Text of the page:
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Which fintech stocks does Neil Woodford own?

Neil Woodford. Source: Woodford Investment Management Ltd

The fintech — financial technology — sector has emerged rapidly over the last decade. The Confederation of British Industry expects it to be worth £300bn in the UK alone by 2020.

Of course, we’re all familiar with the disruption and ‘disintermediation’ (cutting out the middlemen) wrought by multi-billion-dollar giants, such as Amazon and Uber, but the fintech revolution has been rather more low-key. Fintech companies aren’t trying to pummel the whole financial industry into extinction but are intent on taking sizeable chunks of business from traditional incumbents.

Bloated with layers of intermediaries and widely distrusted since the 2008/9 crisis, the mainstream financial industry is under attack from fintech upstarts that are not burdened with legacy issues and systems and whose reputations are untarnished by the past.

Given Neil Woodford’s long-prevailing dislike of the big banks, it’s perhaps not surprising that he’s attracted by the relatively simple business models and exciting investment opportunities in the fintech sector.

Attractive income stream

Woodford is invested in some unquoted fintech companies, such as RateSetter, a peer-to-peer lending platform, and Seedrs, which opens up venture capitalism “to anyone with an internet connection”. However, he also has two holdings that are listed on the stock market — and very interesting they are too.

P2P Global Investments (LSE: P2P) is a FTSE 250 firm with a market cap of around £700m. Woodford’s team describes the business as follows: “This is a company that invests in a range of online peer-to-peer lending platforms and loans. It uses a proprietary technology system to seek out the highest quality loans available on these platforms. To manage risk, it targets a diversified portfolio of loans to both consumers and businesses across multiple geographies. It can also often invest in the platform providers directly. This leaves it well placed to deliver a stable and attractive income stream to its shareholders.”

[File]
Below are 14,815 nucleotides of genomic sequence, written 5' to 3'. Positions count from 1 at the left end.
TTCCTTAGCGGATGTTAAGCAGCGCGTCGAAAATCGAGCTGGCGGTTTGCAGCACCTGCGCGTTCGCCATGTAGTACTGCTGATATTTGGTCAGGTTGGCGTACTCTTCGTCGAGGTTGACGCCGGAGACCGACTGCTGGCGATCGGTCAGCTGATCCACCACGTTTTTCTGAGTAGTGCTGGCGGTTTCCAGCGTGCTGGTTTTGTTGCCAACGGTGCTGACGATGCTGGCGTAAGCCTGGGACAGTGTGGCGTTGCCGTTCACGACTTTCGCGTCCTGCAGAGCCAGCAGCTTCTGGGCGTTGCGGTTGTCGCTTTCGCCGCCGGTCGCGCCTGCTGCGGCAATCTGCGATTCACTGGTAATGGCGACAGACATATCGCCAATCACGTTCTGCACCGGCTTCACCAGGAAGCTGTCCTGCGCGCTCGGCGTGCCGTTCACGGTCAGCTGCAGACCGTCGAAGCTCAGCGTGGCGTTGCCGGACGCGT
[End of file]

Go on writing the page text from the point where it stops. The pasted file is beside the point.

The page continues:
Woodford first bought shares in the company at 1,000p in January 2015 but you can pick them up today for 840p. At this price, if analyst dividend forecasts can be believed, the yield for 2017 will be a whopping 11%.

Another to consider

VPC Specialty Lending Investments (LSE: VSL) is in the FTSE SmallCap index but is a decent-sized company with a market cap of around £290m. Its business is similar to P2P’s and like the FTSE 250 firm, considerable quantities of cash flow into shareholders’ pockets.

Analyst dividend forecasts for the current year give another tremendous yield — 9.4% at a current price of 77p. Woodford paid 100p when he bought in the company’s IPO in March 2015.

On the face of it, P2P and VPC look interesting prospects to consider, particularly for investors seeking a high income. But I’d want to understand the sector and these businesses in a little more depth before committing any cash even with Woodford being evidently keen.

If you don’t fancy pureplay fintech, Woodford is also a big fan of companies that combine traditional and fintech approaches. Two of his holdings of this nature that could be worth checking out are sub-prime lender Provident Financial and hybrid property agent Purplebricks.

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G A Chester has no position in any shares mentioned. The Motley Fool UK owns shares of and has recommended Amazon. Views expressed on the companies mentioned in this article are those of the writer and therefore may differ from the official recommendations we make in our subscription services such as Share Advisor, Hidden Winners and Pro. Here at The Motley Fool we believe that considering a diverse range of insights makes us better investors.